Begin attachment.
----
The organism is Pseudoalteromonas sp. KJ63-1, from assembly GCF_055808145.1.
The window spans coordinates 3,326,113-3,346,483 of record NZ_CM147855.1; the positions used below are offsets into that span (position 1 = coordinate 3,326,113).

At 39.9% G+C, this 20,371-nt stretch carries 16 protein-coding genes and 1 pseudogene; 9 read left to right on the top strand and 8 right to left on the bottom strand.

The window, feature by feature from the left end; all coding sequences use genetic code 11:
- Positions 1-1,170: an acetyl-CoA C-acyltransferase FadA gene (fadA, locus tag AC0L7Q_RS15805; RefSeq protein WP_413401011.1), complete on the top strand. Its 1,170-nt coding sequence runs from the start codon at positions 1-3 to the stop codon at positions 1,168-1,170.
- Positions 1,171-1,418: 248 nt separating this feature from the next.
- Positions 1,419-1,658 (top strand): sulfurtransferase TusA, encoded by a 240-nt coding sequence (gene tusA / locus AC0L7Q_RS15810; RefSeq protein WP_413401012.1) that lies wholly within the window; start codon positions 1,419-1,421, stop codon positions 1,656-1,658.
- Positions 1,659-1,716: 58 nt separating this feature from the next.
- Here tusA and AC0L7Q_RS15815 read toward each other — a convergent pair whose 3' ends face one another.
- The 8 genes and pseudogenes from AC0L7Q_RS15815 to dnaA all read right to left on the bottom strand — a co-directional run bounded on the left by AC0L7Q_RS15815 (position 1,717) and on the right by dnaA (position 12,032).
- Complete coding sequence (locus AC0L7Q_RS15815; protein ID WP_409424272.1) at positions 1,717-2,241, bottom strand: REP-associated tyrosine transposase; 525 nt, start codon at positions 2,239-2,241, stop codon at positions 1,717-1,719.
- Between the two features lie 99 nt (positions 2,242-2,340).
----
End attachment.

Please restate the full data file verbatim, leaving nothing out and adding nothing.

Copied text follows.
The organism is Pseudoalteromonas sp. KJ63-1, from assembly GCF_055808145.1.
The window spans coordinates 3,326,113-3,346,483 of record NZ_CM147855.1; the positions used below are offsets into that span (position 1 = coordinate 3,326,113).

At 39.9% G+C, this 20,371-nt stretch carries 16 protein-coding genes and 1 pseudogene; 9 read left to right on the top strand and 8 right to left on the bottom strand.

The window, feature by feature from the left end; all coding sequences use genetic code 11:
- Positions 1-1,170: an acetyl-CoA C-acyltransferase FadA gene (fadA, locus tag AC0L7Q_RS15805; RefSeq protein WP_413401011.1), complete on the top strand. Its 1,170-nt coding sequence runs from the start codon at positions 1-3 to the stop codon at positions 1,168-1,170.
- Positions 1,171-1,418: 248 nt separating this feature from the next.
- Positions 1,419-1,658 (top strand): sulfurtransferase TusA, encoded by a 240-nt coding sequence (gene tusA / locus AC0L7Q_RS15810; RefSeq protein WP_413401012.1) that lies wholly within the window; start codon positions 1,419-1,421, stop codon positions 1,656-1,658.
- Positions 1,659-1,716: 58 nt separating this feature from the next.
- Here tusA and AC0L7Q_RS15815 read toward each other — a convergent pair whose 3' ends face one another.
- The 8 genes and pseudogenes from AC0L7Q_RS15815 to dnaA all read right to left on the bottom strand — a co-directional run bounded on the left by AC0L7Q_RS15815 (position 1,717) and on the right by dnaA (position 12,032).
- Complete coding sequence (locus AC0L7Q_RS15815; protein ID WP_409424272.1) at positions 1,717-2,241, bottom strand: REP-associated tyrosine transposase; 525 nt, start codon at positions 2,239-2,241, stop codon at positions 1,717-1,719.
- Between the two features lie 99 nt (positions 2,242-2,340).